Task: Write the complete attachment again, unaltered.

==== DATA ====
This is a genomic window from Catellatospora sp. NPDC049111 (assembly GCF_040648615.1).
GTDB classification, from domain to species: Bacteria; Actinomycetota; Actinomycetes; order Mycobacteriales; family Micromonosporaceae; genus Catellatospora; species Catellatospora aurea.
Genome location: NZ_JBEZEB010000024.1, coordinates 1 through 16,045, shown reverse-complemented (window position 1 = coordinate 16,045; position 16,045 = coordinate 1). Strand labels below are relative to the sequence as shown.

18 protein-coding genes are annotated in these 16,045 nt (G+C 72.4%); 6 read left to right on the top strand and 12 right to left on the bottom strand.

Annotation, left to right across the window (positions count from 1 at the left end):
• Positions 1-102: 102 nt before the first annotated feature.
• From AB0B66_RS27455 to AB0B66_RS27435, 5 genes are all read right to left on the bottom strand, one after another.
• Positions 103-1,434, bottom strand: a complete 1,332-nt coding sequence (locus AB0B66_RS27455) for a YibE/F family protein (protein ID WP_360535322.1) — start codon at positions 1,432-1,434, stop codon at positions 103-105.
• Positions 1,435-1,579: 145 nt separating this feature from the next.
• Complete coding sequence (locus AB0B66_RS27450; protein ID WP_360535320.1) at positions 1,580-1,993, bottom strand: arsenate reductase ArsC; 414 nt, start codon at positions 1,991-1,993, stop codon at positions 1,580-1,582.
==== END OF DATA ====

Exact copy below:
This is a genomic window from Catellatospora sp. NPDC049111 (assembly GCF_040648615.1).
GTDB classification, from domain to species: Bacteria; Actinomycetota; Actinomycetes; order Mycobacteriales; family Micromonosporaceae; genus Catellatospora; species Catellatospora aurea.
Genome location: NZ_JBEZEB010000024.1, coordinates 1 through 16,045, shown reverse-complemented (window position 1 = coordinate 16,045; position 16,045 = coordinate 1). Strand labels below are relative to the sequence as shown.

18 protein-coding genes are annotated in these 16,045 nt (G+C 72.4%); 6 read left to right on the top strand and 12 right to left on the bottom strand.

Annotation, left to right across the window (positions count from 1 at the left end):
• Positions 1-102: 102 nt before the first annotated feature.
• From AB0B66_RS27455 to AB0B66_RS27435, 5 genes are all read right to left on the bottom strand, one after another.
• Positions 103-1,434, bottom strand: a complete 1,332-nt coding sequence (locus AB0B66_RS27455) for a YibE/F family protein (protein ID WP_360535322.1) — start codon at positions 1,432-1,434, stop codon at positions 103-105.
• Positions 1,435-1,579: 145 nt separating this feature from the next.
• Complete coding sequence (locus AB0B66_RS27450; protein ID WP_360535320.1) at positions 1,580-1,993, bottom strand: arsenate reductase ArsC; 414 nt, start codon at positions 1,991-1,993, stop codon at positions 1,580-1,582.